Shirley Jahad Reporter and Host, Weekend Edition
Shirley Jahad serves as reporter, weekend anchor and host at KPCC: Southern California Public Radio.
An award winning journalist, radio correspondent and news anchor, her work as an anchor and reporter has been honored by the LA Press Club and the Associated Press among other outlets.
Jahad is also a recognized documentary producer, winning the Robert F. Kennedy Award, the National Associated Press Award and others for her work. She traveled to Iran, her parents’ home country, to produce the award-winning documentary, "Dreaming in Farsi." Most recently Shirley has been named a fellow by the International Center for Journalists.
She has also written television documentary stories, including one for the History Channel on the life of Fidel Castro.
Before coming to Los Angeles, Jahad spent many years as a journalist in Chicago. She worked at WBEZ-FM, Chicago Public Radio as a correspondent, anchor, documentary producer, and news executive. She also worked at WTTW, Chicago Public Television as a regular correspondent for the acclaimed program, "Chicago Tonight."
Jahad graduated from the Medill School of Journalism at Northwestern University.
In her spare time, she dabbles in tap dancing, jewelry making and karate kicking.
Stories by Shirley Jahad
The Los Angeles River opens this week to seasonal recreation and paddlers will be able to kayak along a small stretch of the waterway.
The first dispatch from Shirley Jahad's trip to East Africa, where she's exploring the push by China and others for uranium, oil, rare earth metals and more in the region.
The game is bringing the hunger for SoCal's rare earth metals into pop culture.
Without them you wouldn’t have a smartphone. What are they and how is SoCal a key player in the U.S. rare earth industry?
The Los Angeles County Metro board heard hours of testimony on Thursday from scientists Beverly Hills officials hired to oppose tunneling.
In Los Angeles, there’s a new opportunity to bring people to the stage … and to bring the stage to people.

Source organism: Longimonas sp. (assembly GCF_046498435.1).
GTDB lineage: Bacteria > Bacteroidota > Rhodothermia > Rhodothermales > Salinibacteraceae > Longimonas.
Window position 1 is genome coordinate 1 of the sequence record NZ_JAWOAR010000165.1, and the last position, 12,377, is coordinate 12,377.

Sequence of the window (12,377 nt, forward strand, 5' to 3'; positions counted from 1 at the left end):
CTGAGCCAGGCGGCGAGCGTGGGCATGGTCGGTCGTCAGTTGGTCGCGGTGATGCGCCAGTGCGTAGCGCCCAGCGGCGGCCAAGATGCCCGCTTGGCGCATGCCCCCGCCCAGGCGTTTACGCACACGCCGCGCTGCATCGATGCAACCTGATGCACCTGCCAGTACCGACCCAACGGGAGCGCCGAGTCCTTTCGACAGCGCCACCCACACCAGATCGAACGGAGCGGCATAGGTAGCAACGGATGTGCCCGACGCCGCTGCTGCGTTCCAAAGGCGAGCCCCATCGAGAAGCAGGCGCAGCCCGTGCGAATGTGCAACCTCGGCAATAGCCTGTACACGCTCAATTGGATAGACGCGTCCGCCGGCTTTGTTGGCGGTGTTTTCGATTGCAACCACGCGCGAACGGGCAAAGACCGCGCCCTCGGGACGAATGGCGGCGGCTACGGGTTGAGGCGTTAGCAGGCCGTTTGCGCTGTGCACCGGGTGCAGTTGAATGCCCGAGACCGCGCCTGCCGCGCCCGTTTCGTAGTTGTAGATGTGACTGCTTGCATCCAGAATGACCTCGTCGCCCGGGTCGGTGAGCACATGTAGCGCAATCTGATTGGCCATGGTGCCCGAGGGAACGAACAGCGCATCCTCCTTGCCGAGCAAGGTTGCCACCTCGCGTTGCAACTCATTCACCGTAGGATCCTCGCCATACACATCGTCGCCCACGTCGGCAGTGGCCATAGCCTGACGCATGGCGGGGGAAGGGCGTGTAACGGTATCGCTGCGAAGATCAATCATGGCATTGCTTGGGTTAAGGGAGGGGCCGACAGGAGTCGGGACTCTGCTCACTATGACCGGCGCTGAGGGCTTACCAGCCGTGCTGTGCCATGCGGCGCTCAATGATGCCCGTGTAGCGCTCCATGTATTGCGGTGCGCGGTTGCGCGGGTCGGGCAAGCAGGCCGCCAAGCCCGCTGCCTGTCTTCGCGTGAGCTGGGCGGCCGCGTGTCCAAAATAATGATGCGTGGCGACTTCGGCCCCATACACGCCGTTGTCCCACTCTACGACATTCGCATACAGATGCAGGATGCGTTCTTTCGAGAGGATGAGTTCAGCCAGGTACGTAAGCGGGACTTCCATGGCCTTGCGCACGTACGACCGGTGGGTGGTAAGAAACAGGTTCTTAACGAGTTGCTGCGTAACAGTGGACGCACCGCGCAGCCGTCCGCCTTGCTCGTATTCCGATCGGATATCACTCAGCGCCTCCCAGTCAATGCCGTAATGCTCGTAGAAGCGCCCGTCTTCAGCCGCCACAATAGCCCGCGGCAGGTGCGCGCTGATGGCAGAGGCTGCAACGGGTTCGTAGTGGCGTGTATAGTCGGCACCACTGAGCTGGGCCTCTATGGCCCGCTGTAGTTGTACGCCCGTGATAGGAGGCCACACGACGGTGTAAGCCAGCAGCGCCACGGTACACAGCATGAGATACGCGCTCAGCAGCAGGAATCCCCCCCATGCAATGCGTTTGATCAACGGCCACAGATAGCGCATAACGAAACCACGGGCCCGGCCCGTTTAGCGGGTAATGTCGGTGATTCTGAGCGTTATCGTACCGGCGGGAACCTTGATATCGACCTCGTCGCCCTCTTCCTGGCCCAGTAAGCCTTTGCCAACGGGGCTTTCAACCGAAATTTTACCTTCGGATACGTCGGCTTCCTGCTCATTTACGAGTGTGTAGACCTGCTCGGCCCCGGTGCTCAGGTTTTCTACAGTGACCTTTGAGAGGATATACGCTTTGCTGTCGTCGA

In one Williams Complaint the author writes that the nurse is at the elementary school for only 1/2 a day per week, that it is a "dangerous situation!"
May Day protesters marched from several directions Tuesday to converge downtown for a rally at Pershing Square.
Sounds and scenes from one of the most traumatic episodes in L.A.'s history: The Los Angeles Riots of 1992. They lasted a total of six days, cost an estimated billion dollars in property damage, took more than 50 lives, and changed the way L.A. imagined itself.
USC staff and students held a memorial Wednesday night for two international students shot dead outside a house near the USC campus on April 11.
In Illinois during the weekend, a family buried a U.S. Marine who Orange County sheriffs shot and killed at San Clemente High School. The man's family is moving forward with plans to file a wrongful death lawsuit.
After a year-long, nearly $7 million renovation, the famed Japanese Garden at the Huntington Library is once again open.
As word spread about the shooting deaths of two graduate students from China near campus, a network of support services sprung into action at USC.
L.A. Police continue to search for the person who shot and killed two USC students early Wednesday while they sat in a car in the West Adams neighborhood.
Residents have just over a month to weigh in on whether the $1.5 billion, 72,000 seat facility should be a central feature of downtown Los Angeles.